The data suggest that endodermal cell–cell contact is required for the spatial control of Casparian band development. Additionally, the endodermal cells form a collet (collar) of short cells covered by a thick suberin layer at the base of lateral root, which may serve as a barrier constituting a ‘safety zone’ protecting the vascular cylinder against uncontrolled movement of water, solutes or various pathogens.
doi:10.1093/aob/mcs110
PMCID: PMC3394653  PMID: 22645115
Apoplasmic (apoplastic) barriers; Arabidopsis thaliana; Casparian band; development; endodermis; lateral roots; lignin; suberin; suberin lamellae
20.  A SCARECROW-RETINOBLASTOMA Protein Network Controls Protective Quiescence in the Arabidopsis Root Stem Cell Organizer 
PLoS Biology  2013;11(11):e1001724.
Ben Scheres and colleagues report that in the growing tip of plant roots, a gene regulatory network that includes the plant homologue of Retinoblastoma regulates the divisions of long-term stem cells to replenish tissue and to protect the root stem cell niche.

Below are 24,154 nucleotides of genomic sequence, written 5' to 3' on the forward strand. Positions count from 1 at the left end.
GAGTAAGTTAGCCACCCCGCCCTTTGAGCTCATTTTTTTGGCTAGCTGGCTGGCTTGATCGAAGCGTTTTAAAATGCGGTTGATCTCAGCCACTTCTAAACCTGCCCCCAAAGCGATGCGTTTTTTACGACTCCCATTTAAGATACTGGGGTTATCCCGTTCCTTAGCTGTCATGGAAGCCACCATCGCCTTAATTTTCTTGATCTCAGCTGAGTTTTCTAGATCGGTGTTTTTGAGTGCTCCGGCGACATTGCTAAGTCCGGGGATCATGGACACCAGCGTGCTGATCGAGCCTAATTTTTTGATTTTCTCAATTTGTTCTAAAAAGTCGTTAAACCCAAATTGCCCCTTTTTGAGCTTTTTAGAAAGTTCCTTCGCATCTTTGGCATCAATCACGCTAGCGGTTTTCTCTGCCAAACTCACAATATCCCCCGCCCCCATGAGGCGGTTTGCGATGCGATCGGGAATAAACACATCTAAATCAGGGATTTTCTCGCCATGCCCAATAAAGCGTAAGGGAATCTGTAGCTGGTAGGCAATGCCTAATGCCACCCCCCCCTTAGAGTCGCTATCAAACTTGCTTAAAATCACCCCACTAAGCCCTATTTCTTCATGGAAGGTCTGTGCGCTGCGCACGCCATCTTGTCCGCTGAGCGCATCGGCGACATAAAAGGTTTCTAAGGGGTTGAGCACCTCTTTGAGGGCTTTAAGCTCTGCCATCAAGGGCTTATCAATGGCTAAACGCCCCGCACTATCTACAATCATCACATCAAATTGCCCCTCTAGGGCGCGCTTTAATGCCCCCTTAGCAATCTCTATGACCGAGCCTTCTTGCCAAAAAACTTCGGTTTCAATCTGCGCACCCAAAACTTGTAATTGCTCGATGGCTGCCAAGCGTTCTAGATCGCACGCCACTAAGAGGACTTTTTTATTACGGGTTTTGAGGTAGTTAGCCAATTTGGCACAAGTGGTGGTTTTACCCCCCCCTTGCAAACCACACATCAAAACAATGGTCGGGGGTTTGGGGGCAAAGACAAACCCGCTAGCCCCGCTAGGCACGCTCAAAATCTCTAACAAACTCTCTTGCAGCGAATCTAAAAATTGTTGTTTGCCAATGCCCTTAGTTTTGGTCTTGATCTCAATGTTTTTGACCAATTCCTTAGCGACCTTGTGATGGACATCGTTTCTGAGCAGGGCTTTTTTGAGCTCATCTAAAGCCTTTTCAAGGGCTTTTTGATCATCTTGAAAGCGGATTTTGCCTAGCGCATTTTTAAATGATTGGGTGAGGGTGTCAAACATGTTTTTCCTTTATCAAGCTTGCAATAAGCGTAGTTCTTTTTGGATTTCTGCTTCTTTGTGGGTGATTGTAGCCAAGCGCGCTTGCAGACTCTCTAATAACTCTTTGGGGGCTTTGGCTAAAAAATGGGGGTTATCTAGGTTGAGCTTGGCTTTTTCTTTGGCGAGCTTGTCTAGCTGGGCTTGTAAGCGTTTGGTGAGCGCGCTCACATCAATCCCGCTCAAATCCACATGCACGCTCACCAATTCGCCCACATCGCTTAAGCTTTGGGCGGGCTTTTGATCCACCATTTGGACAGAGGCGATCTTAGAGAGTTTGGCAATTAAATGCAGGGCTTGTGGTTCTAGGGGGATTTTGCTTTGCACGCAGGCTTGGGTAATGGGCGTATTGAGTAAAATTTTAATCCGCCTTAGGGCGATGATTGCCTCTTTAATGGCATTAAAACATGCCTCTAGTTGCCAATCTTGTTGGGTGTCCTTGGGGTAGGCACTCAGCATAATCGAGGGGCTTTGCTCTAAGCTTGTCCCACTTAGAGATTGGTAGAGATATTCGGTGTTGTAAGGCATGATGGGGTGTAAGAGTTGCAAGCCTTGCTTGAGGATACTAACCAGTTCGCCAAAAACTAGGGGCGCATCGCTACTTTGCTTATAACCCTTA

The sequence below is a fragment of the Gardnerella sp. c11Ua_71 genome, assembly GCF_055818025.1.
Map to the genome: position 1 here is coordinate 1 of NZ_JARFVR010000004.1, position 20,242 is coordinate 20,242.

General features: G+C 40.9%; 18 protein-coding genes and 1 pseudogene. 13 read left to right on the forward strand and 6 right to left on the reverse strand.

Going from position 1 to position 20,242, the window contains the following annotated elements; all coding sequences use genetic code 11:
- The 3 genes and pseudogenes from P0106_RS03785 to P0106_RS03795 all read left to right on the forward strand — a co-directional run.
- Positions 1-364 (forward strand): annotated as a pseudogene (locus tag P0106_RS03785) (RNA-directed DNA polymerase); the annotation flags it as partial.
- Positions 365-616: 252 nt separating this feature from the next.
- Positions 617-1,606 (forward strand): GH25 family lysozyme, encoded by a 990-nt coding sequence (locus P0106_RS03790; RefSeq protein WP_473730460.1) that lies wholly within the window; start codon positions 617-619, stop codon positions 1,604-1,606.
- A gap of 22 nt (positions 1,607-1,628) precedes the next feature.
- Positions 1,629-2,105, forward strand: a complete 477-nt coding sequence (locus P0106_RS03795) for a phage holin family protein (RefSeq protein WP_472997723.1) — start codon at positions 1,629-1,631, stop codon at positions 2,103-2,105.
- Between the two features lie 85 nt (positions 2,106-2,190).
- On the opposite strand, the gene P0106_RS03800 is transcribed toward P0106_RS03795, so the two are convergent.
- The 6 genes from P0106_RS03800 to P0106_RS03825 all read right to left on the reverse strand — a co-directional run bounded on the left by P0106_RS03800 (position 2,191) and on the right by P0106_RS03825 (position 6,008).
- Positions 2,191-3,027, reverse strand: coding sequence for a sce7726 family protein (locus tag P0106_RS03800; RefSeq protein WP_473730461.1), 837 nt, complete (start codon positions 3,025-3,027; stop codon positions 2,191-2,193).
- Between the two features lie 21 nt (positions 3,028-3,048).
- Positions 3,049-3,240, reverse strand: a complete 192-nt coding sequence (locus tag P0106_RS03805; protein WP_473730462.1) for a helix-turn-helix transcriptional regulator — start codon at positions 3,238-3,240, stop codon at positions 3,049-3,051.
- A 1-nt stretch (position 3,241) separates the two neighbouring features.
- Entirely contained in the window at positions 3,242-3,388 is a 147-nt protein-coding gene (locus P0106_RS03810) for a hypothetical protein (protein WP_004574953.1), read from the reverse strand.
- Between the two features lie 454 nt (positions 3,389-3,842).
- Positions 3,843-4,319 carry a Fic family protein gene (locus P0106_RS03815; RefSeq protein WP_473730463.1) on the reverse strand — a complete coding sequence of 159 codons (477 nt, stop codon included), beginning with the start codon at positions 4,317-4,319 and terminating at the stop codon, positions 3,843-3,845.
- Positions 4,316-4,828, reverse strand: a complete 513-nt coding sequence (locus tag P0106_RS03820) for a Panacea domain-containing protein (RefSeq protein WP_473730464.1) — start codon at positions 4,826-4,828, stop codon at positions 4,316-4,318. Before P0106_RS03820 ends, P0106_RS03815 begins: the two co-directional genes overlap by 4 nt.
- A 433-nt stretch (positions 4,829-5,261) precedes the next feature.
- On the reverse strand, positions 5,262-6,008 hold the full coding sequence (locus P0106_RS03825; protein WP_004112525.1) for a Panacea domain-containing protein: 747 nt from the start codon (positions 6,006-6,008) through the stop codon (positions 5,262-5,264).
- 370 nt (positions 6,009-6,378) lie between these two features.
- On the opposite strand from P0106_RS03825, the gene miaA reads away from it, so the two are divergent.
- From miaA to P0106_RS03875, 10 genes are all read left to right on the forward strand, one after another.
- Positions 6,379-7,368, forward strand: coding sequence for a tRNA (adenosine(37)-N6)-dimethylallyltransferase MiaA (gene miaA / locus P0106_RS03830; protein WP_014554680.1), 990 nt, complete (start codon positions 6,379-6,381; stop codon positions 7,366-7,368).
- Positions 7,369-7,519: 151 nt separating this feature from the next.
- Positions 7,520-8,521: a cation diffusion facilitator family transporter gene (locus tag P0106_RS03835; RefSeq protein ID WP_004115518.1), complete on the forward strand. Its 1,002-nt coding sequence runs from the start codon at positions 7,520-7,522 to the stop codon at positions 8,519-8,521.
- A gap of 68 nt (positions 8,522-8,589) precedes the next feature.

Quiescent long-term somatic stem cells reside in plant and animal stem cell niches. Within the Arabidopsis root stem cell population, the Quiescent Centre (QC), which contains slowly dividing cells, maintains surrounding short-term stem cells and may act as a long-term reservoir for stem cells. The RETINOBLASTOMA-RELATED (RBR) protein cell-autonomously reinforces mitotic quiescence in the QC. RBR interacts with the stem cell transcription factor SCARECROW (SCR) through an LxCxE motif. Disruption of this interaction by point mutation in SCR or RBR promotes asymmetric divisions in the QC that renew short-term stem cells. Analysis of the in vivo role of quiescence in the root stem cell niche reveals that slow cycling within the QC is not needed for structural integrity of the niche but allows the growing root to cope with DNA damage.